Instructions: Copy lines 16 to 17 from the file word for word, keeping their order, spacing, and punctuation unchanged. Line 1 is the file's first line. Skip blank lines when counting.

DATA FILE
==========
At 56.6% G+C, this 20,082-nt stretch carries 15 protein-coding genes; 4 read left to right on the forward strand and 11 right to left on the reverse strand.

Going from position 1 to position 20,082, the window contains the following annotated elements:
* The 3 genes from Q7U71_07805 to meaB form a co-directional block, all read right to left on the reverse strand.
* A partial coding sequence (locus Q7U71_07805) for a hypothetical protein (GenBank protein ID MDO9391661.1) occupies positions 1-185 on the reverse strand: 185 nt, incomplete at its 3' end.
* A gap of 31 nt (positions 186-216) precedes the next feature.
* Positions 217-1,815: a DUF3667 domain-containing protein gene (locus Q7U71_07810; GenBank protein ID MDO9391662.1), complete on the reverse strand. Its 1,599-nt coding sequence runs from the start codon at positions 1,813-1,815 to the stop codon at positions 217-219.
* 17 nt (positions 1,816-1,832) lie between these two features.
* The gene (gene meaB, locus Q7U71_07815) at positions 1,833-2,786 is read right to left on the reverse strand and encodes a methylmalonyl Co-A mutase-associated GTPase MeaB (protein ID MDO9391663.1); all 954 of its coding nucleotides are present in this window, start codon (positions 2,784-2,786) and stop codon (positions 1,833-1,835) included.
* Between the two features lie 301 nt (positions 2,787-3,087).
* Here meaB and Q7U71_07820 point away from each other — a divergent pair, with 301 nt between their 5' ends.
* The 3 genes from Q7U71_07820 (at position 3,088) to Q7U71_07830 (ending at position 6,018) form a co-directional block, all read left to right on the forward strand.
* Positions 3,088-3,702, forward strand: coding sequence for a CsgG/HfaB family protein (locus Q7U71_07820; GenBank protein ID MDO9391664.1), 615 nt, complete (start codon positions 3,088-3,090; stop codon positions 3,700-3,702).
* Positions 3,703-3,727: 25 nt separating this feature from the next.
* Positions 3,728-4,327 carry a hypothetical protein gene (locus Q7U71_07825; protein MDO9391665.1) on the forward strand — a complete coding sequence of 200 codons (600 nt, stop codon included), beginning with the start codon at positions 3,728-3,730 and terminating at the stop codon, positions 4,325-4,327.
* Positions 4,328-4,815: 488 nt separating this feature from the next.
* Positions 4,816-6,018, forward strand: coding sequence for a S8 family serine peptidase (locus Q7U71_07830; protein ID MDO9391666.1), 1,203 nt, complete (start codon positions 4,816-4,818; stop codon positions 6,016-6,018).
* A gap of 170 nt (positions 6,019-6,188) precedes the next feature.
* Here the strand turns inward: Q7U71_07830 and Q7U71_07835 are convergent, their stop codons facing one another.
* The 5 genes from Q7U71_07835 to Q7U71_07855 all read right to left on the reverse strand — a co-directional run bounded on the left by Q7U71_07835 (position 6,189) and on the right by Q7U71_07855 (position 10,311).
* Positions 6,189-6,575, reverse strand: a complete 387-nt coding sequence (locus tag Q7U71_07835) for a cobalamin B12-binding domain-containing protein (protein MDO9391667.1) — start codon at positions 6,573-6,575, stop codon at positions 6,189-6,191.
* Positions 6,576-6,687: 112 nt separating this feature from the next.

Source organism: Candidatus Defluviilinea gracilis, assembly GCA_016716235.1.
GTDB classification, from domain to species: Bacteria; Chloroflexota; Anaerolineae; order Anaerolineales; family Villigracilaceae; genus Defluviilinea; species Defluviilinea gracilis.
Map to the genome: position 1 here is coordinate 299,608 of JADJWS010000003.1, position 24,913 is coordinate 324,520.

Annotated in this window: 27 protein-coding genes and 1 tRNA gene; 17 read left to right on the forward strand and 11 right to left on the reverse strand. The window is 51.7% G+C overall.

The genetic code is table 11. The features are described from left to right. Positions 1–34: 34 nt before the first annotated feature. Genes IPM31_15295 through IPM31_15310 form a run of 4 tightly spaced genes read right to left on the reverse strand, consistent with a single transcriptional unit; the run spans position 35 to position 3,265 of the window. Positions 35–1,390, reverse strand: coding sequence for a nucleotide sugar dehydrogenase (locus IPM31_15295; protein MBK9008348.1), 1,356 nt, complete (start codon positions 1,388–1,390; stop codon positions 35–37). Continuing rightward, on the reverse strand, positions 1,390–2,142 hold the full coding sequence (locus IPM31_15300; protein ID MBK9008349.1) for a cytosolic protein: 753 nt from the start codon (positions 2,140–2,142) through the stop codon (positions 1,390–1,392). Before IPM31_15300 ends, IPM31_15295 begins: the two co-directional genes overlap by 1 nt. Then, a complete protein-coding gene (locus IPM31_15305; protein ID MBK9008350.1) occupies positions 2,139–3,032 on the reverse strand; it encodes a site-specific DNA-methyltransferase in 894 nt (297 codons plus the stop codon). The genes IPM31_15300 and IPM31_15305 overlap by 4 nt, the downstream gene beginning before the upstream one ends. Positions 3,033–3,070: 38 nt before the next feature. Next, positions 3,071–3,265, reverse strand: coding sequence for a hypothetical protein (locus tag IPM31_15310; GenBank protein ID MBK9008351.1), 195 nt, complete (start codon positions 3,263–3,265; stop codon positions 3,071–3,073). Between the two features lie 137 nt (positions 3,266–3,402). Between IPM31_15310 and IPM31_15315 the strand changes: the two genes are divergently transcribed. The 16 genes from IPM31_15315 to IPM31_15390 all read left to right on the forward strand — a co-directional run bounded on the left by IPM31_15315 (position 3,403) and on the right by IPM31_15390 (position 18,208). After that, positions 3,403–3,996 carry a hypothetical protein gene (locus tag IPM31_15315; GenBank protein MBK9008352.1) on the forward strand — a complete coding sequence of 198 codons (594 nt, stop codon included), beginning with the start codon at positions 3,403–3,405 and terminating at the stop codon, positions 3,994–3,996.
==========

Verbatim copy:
* Positions 4,816-6,018, forward strand: coding sequence for a S8 family serine peptidase (locus Q7U71_07830; protein ID MDO9391666.1), 1,203 nt, complete (start codon positions 4,816-4,818; stop codon positions 6,016-6,018).
* A gap of 170 nt (positions 6,019-6,188) precedes the next feature.